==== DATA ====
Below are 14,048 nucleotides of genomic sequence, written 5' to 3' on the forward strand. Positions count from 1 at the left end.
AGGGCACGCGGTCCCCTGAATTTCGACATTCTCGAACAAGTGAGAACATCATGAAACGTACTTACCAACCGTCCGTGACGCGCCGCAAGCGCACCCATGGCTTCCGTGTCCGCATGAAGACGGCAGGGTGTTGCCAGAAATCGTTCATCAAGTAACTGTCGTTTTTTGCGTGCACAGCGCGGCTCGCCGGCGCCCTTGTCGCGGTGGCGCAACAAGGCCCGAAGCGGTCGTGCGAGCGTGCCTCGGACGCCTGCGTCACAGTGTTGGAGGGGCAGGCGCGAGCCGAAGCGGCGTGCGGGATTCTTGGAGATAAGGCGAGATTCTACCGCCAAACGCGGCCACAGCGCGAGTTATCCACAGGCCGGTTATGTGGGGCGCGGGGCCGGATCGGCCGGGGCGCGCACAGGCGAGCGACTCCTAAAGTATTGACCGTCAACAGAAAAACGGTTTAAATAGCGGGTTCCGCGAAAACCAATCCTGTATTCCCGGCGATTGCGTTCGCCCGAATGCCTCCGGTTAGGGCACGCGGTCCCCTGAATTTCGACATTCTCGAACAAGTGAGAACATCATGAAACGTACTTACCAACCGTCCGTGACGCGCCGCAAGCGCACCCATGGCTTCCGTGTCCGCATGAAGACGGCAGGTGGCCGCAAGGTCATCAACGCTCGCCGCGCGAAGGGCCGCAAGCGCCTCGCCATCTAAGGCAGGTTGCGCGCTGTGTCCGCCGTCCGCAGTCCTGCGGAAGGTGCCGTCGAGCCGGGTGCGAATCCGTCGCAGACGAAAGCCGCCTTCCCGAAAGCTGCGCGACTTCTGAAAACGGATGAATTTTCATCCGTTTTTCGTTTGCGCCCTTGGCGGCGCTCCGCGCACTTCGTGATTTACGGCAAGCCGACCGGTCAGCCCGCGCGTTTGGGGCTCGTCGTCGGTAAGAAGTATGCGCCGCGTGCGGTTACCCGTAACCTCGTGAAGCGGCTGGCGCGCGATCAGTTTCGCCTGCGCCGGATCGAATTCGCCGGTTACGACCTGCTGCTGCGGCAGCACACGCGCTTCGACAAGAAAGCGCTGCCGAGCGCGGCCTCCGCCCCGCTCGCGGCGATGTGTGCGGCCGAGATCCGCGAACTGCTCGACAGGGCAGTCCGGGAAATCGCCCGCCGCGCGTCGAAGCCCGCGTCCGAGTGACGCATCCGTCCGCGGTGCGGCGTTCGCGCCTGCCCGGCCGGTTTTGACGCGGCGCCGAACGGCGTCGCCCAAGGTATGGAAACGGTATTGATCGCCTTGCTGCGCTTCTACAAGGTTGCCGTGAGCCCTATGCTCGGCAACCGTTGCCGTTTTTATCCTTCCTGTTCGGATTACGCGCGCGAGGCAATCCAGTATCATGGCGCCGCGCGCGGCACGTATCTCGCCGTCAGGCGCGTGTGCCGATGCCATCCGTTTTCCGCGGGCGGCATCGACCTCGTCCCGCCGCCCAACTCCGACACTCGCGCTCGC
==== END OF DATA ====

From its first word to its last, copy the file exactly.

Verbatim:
Below are 14,048 nucleotides of genomic sequence, written 5' to 3' on the forward strand. Positions count from 1 at the left end.
AGGGCACGCGGTCCCCTGAATTTCGACATTCTCGAACAAGTGAGAACATCATGAAACGTACTTACCAACCGTCCGTGACGCGCCGCAAGCGCACCCATGGCTTCCGTGTCCGCATGAAGACGGCAGGGTGTTGCCAGAAATCGTTCATCAAGTAACTGTCGTTTTTTGCGTGCACAGCGCGGCTCGCCGGCGCCCTTGTCGCGGTGGCGCAACAAGGCCCGAAGCGGTCGTGCGAGCGTGCCTCGGACGCCTGCGTCACAGTGTTGGAGGGGCAGGCGCGAGCCGAAGCGGCGTGCGGGATTCTTGGAGATAAGGCGAGATTCTACCGCCAAACGCGGCCACAGCGCGAGTTATCCACAGGCCGGTTATGTGGGGCGCGGGGCCGGATCGGCCGGGGCGCGCACAGGCGAGCGACTCCTAAAGTATTGACCGTCAACAGAAAAACGGTTTAAATAGCGGGTTCCGCGAAAACCAATCCTGTATTCCCGGCGATTGCGTTCGCCCGAATGCCTCCGGTTAGGGCACGCGGTCCCCTGAATTTCGACATTCTCGAACAAGTGAGAACATCATGAAACGTACTTACCAACCGTCCGTGACGCGCCGCAAGCGCACCCATGGCTTCCGTGTCCGCATGAAGACGGCAGGTGGCCGCAAGGTCATCAACGCTCGCCGCGCGAAGGGCCGCAAGCGCCTCGCCATCTAAGGCAGGTTGCGCGCTGTGTCCGCCGTCCGCAGTCCTGCGGAAGGTGCCGTCGAGCCGGGTGCGAATCCGTCGCAGACGAAAGCCGCCTTCCCGAAAGCTGCGCGACTTCTGAAAACGGATGAATTTTCATCCGTTTTTCGTTTGCGCCCTTGGCGGCGCTCCGCGCACTTCGTGATTTACGGCAAGCCGACCGGTCAGCCCGCGCGTTTGGGGCTCGTCGTCGGTAAGAAGTATGCGCCGCGTGCGGTTACCCGTAACCTCGTGAAGCGGCTGGCGCGCGATCAGTTTCGCCTGCGCCGGATCGAATTCGCCGGTTACGACCTGCTGCTGCGGCAGCACACGCGCTTCGACAAGAAAGCGCTGCCGAGCGCGGCCTCCGCCCCGCTCGCGGCGATGTGTGCGGCCGAGATCCGCGAACTGCTCGACAGGGCAGTCCGGGAAATCGCCCGCCGCGCGTCGAAGCCCGCGTCCGAGTGACGCATCCGTCCGCGGTGCGGCGTTCGCGCCTGCCCGGCCGGTTTTGACGCGGCGCCGAACGGCGTCGCCCAAGGTATGGAAACGGTATTGATCGCCTTGCTGCGCTTCTACAAGGTTGCCGTGAGCCCTATGCTCGGCAACCGTTGCCGTTTTTATCCTTCCTGTTCGGATTACGCGCGCGAGGCAATCCAGTATCATGGCGCCGCGCGCGGCACGTATCTCGCCGTCAGGCGCGTGTGCCGATGCCATCCGTTTTCCGCGGGCGGCATCGACCTCGTCCCGCCGCCCAACTCCGACACTCGCGCTCGC